Ramsey Qubein absorbs the maze-like souks, Moorish mosques and bustling beaches of Morocco’s largest city.
The west Moroccan port city of Casablanca is a whirlwind of frenetic traffic, aromatic scents and seaside breezes that wind through the streets of the busy metropolis. French influences blend seamlessly with Arabic culture, providing a feast for the senses. The largest city in the country, Casablanca is known ultimately as a commercial hub, but there is plenty to explore during a short sightseeing excursion between meetings.
Start your tour at the Old Medina in downtown. Within walking distance of the city’s major business hotels and near Place des Nations Unies, this walled historic centre predates the French protectorate and now serves as a tourist attraction. It was partially destroyed by an earthquake in the 1700s but still showcases some of the city’s oldest structures. There are many things to see including Sidi Kairouani’s shrine, the burial place of the first patron saint of the city, and the Dome of Sidi Belyout.
A small market at the entrance of the ramparts houses several shops, where the amusing process of bargaining for hand-painted tagines (the ceramic vessels in which Moroccan stew is cooked), a rainbow of babouche slippers and robes, and leather goods of questionable authenticity takes place daily. The colonial clock tower on the medina wall provides the perfect backdrop for photos, as does the waterside historic battery of cannons, which once protected the city from centuries-past invaders.
After an hour of leisurely strolling, it’s time for some serious shopping. Take one of the city’s inexpensive red “petit taxis” (insist that the driver uses his meter) to the Habous Quarter, home to a souk where eager shopkeepers peddle their crafts, clothing, luggage, Berber carpets and souvenirs from line upon line of stalls. Haggling is accepted and encouraged. Beautifully arched doorways lead visitors into a maze of colourful shops with the odd ray of sunshine peeking through the roofs. The area is designed like a city, with stores filling in the spaces around a traditional mosque and old houses. While in the neighbourhood, be sure to take a peek at the Royal Palace, the Moorish 1920s exterior of which features colourful hand-painted tiles and horseshoe arches.
Hassan II Mosque
With souvenirs in tow, hail another taxi to see the city’s main mosque, open to conservatively dressed tourists via guided tours several times a day, starting from 9am. (Entry is about Dh120/£9.) One of the biggest mosques in the world, it has a capacity of 25,000 people inside and 80,000 outside in the surrounding grounds. The Moorish-influenced structure sits on reclaimed land overlooking the sea, affording excellent views, and even has sections of glass floor that you can look through into the brine (the construction is related to a verse in the Quran that states “the throne of Allah was built on water”). The interior is ornamented in great detail with chiselled stone, carved and painted wood, and multicoloured tiles, while grandiose arched doorways add to the exotic feel. The mosque also has one of the tallest minarets in the world, at 210 metres, and from its pinnacle a laser beam directed towards Mecca can be seen for miles.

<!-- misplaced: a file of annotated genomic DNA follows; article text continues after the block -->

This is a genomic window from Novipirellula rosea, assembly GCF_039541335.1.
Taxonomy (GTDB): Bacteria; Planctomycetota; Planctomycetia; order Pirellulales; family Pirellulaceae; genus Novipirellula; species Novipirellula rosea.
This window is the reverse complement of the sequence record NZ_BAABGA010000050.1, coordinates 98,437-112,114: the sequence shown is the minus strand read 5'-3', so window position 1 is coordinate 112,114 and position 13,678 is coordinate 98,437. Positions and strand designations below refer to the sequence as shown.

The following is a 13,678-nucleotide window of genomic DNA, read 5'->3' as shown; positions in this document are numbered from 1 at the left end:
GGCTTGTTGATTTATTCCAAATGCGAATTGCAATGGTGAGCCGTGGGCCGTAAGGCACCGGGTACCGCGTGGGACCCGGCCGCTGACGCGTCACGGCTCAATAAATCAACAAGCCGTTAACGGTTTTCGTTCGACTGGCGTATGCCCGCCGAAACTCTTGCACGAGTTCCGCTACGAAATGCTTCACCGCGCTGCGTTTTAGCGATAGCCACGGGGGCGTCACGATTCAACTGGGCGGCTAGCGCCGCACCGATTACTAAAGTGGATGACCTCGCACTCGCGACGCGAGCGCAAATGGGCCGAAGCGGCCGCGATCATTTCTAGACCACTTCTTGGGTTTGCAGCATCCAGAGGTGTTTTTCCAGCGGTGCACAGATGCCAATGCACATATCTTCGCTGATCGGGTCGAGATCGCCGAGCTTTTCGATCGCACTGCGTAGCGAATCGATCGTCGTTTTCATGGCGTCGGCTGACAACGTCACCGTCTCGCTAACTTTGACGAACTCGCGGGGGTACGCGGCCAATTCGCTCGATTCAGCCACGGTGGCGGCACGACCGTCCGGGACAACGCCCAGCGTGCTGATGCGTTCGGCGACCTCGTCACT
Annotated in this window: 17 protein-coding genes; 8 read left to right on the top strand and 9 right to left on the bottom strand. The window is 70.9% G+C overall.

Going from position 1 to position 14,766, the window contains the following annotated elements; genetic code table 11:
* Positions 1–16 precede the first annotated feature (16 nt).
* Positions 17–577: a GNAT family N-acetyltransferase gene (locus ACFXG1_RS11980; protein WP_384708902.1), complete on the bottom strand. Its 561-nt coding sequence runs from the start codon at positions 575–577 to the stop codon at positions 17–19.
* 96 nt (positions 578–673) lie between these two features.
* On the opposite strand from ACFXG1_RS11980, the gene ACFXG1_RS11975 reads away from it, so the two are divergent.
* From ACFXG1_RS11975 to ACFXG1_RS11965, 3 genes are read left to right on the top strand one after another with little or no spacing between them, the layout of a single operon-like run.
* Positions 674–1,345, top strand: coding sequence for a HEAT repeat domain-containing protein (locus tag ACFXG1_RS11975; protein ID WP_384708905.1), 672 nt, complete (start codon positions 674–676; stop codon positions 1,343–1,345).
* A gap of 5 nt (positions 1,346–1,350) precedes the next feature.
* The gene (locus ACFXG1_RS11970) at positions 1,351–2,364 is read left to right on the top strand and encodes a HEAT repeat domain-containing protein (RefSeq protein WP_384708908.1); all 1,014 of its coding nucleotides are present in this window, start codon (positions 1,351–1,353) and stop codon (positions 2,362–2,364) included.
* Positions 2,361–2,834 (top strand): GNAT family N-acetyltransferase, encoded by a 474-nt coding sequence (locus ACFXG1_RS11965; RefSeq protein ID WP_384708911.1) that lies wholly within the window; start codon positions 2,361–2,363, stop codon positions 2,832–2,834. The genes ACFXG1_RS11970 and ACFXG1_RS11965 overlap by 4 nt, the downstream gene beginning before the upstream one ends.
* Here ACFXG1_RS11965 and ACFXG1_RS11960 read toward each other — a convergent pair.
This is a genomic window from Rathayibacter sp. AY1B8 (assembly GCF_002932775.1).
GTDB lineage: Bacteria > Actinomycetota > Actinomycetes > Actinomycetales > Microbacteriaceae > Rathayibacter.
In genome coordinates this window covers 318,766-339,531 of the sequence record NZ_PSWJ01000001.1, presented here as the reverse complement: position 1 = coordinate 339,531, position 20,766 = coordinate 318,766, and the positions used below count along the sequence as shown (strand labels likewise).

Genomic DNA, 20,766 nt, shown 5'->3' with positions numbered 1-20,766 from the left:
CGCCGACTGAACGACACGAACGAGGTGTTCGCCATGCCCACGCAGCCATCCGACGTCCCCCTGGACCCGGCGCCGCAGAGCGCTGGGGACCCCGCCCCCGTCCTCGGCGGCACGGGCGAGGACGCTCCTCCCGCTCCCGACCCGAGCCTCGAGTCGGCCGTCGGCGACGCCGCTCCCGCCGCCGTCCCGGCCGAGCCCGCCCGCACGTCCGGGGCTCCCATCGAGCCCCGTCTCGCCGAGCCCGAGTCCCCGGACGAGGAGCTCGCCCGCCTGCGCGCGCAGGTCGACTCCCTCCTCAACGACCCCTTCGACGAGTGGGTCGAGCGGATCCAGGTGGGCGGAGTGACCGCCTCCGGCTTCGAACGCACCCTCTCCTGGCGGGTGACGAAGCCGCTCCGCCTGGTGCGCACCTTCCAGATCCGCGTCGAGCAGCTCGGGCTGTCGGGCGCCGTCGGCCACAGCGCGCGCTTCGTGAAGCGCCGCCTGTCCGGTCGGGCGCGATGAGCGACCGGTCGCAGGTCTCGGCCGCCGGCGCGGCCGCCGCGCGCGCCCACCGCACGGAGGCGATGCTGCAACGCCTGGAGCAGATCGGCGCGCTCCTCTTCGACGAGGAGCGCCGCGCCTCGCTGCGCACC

Ain Diab Corniche
If people-watching is more your thing, head for the seaside Ain Diab corniche. (It’s best to take a taxi from the Hassan II mosque, which is in the vicinity but a lengthy walk away.) Locals come to the seafront to relax, have a bite to eat at one of the many cafés and fast-food outlets or visit the small shops. A new marina that’s under construction promises to bring even more modern conveniences to the area but, for now, the eclectic beachfront promenade is charming and authentic.
Closer to the lighthouse, visitors can access the beach for a splash in the waves or take a dip in one of the many swimming pools on the strip – so bring your trunks or bikini if you think you’ll have time. In the evening, the area is popular with people out for a stroll after dusk or looking for a restaurant for dinner. And it really heats up after dark, when the nightclubs open their doors.
To wind up, head for Basmane restaurant along the corniche, on the corner of Boulevard de l’Océan Atlantique and Boulevard de la Corniche, for an authentic Moroccan meal. Steaming tagines filled with couscous, drizzled with succulent sauces, and topped with meats, vegetables and dried fruits are specialities that should not be missed. The lamb skewers with fresh vegetables are grilled to perfection, and the Moroccan pastries are excellent. A three-course dinner with wine is about Dh400 (£31). Tel +212 2279 7070; basmane-restaurant.com